Canning Carrots

By Charlotte King

In recent years, canning has gained a lot of traction. Canning is a great way to preserve produce while maintaining its nutritional value. Carrots are one of the popular vegetables in the canning community. Canned carrots come in handy because they last for a long time and are easy to store. Canning carrots are also a great way to add variety to your diet.

Canning carrots at home is simple, and once you are familiar with the process, it will quickly become a part of your routine. This blog post will serve as a great starting point in your carrot canning journey. The steps for canning are straightforward.

  • Buy some great produce.
  • Clean and prepare them into the desired form.
  • Prepare your canning liquid and canning jars.
  • Fill your jars and process them in the canner for the recommended time.

Pressure Canning or Water Bath Canning

Canning Carrots

The first question that many of us wonder about is how to process your jars for canning. Well, in the case of carrots, they are a low acid food. So, to can and preserve them safely, you must use the pressure canning technique.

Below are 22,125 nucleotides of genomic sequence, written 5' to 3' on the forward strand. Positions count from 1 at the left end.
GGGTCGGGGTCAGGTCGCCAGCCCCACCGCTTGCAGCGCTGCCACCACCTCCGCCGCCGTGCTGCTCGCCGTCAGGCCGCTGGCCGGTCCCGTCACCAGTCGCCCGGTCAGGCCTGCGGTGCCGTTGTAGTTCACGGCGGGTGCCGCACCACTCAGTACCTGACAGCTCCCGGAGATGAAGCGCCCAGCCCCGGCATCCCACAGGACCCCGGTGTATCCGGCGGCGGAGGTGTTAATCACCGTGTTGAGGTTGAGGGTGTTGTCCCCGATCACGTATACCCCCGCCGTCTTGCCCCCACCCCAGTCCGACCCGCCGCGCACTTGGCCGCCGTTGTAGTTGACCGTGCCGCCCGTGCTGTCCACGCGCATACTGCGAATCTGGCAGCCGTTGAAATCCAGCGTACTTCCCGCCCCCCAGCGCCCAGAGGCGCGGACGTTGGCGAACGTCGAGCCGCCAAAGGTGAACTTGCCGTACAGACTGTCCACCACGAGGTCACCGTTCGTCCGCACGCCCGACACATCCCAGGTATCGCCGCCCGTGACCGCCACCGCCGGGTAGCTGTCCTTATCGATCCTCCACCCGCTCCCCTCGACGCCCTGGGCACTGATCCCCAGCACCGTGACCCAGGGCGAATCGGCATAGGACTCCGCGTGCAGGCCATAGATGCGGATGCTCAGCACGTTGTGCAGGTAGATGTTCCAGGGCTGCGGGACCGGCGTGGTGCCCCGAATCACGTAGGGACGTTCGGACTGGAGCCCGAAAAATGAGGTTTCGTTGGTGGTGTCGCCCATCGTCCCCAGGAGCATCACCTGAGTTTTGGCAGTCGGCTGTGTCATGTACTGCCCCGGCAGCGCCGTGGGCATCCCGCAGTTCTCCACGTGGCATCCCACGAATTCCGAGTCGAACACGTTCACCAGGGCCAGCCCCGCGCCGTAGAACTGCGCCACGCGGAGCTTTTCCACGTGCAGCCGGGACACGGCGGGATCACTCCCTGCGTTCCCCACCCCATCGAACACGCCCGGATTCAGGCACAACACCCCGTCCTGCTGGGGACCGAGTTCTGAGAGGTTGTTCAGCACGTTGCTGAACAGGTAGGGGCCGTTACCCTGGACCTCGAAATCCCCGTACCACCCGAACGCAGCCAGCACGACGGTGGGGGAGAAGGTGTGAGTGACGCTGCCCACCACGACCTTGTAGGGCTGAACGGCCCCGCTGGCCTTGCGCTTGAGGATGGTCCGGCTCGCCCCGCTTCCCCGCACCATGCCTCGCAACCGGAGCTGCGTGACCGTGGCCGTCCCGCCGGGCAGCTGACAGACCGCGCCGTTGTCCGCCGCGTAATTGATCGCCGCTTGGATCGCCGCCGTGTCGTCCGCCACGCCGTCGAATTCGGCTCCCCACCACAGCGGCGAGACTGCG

When you are canning acidic foods such as tomatoes, you can use either the pressure canning or the water bath technique. The science behind this is very straightforward. A water bath canner simply cannot reach the pressure canner’s temperatures. In the case of acidic foods, the acid present in the food and the temperature that the vegetables and fruits reach when canned in a water bath is what helps preserve them. However, using a water bath for low acid food for something like carrots leads to the risk of botulism. So, we will stick to using the pressure canning technique as we are canning carrots.

Key Ingredients for Canning Carrots

Carrots on a cutting board


You can use whichever variety of carrots that you like for canning. For example, you can use baby carrots or the normal type. Most people prefer to peel the carrots before canning; however, it is not required. The recipe below uses 5  pounds of fresh carrots. Prepare your carrots by cutting them into the form that you want to can them. A preferred way is to slice the peeled carrots into even discs that are approximately ¼ of an inch in thickness.